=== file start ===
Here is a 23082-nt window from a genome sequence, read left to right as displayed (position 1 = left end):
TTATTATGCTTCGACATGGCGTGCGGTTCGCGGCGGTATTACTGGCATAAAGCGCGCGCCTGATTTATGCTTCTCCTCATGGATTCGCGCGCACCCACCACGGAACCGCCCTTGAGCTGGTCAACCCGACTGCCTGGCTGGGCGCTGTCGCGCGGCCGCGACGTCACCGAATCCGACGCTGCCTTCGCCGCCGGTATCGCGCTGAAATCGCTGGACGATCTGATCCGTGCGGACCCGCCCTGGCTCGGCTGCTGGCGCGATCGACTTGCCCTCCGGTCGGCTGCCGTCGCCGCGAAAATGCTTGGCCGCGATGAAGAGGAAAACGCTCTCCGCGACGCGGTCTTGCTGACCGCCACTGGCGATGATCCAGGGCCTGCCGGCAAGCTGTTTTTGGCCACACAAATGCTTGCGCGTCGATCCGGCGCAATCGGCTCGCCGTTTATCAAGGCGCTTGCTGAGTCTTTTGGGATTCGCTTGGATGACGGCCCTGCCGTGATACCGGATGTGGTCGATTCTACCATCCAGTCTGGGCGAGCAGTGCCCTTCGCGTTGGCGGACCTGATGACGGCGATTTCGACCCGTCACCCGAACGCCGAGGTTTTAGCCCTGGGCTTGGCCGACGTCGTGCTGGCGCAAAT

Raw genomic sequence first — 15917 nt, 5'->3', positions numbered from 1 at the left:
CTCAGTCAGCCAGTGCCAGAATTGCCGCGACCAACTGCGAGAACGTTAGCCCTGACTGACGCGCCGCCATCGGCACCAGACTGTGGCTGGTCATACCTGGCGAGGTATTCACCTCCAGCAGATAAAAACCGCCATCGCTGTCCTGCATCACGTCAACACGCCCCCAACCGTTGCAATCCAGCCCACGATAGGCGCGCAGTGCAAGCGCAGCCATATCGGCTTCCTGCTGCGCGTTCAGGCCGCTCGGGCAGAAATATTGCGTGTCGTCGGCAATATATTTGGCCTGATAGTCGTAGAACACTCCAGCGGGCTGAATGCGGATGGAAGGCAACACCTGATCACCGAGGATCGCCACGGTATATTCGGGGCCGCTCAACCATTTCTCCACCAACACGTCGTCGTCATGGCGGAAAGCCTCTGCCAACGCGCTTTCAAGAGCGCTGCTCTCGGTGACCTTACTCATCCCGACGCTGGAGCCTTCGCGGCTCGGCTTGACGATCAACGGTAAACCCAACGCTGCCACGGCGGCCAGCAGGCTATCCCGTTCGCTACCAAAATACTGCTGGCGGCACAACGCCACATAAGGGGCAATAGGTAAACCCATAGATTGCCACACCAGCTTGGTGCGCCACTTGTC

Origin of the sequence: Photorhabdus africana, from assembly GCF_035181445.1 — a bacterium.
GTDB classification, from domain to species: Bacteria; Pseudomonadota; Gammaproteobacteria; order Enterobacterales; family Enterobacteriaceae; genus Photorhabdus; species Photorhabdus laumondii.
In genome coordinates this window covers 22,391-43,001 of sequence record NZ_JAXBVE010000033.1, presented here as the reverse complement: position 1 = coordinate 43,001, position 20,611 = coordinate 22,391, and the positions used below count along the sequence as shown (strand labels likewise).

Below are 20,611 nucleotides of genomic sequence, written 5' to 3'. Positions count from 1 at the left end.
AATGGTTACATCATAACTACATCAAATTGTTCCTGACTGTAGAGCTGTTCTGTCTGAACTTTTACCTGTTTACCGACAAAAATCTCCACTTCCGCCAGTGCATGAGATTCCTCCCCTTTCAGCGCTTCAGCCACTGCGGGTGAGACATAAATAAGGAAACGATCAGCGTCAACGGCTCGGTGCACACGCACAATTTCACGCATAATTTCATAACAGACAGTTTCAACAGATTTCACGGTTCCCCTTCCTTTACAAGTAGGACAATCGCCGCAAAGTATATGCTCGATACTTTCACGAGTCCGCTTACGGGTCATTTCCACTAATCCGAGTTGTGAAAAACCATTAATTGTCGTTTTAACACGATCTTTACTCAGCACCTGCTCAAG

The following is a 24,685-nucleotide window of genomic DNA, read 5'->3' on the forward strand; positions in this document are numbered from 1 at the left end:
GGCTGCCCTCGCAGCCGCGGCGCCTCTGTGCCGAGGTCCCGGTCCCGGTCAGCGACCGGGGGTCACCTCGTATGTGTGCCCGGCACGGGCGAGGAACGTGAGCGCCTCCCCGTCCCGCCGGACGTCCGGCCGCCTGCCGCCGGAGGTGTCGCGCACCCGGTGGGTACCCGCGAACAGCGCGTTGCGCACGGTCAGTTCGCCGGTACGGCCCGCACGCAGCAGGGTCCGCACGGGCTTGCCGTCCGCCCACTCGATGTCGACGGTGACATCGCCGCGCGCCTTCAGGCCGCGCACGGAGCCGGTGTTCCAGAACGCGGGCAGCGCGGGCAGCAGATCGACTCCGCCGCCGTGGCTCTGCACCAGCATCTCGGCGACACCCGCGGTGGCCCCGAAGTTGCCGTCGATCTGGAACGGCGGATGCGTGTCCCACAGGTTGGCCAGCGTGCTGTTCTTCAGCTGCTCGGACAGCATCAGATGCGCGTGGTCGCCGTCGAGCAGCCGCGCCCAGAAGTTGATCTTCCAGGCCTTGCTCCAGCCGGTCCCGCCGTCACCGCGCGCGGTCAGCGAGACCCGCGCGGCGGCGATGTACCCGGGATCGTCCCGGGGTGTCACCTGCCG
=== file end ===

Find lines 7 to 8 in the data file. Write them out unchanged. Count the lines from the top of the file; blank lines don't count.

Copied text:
In genome coordinates this window covers 22,391-43,001 of sequence record NZ_JAXBVE010000033.1, presented here as the reverse complement: position 1 = coordinate 43,001, position 20,611 = coordinate 22,391, and the positions used below count along the sequence as shown (strand labels likewise).

Below are 20,611 nucleotides of genomic sequence, written 5' to 3'. Positions count from 1 at the left end.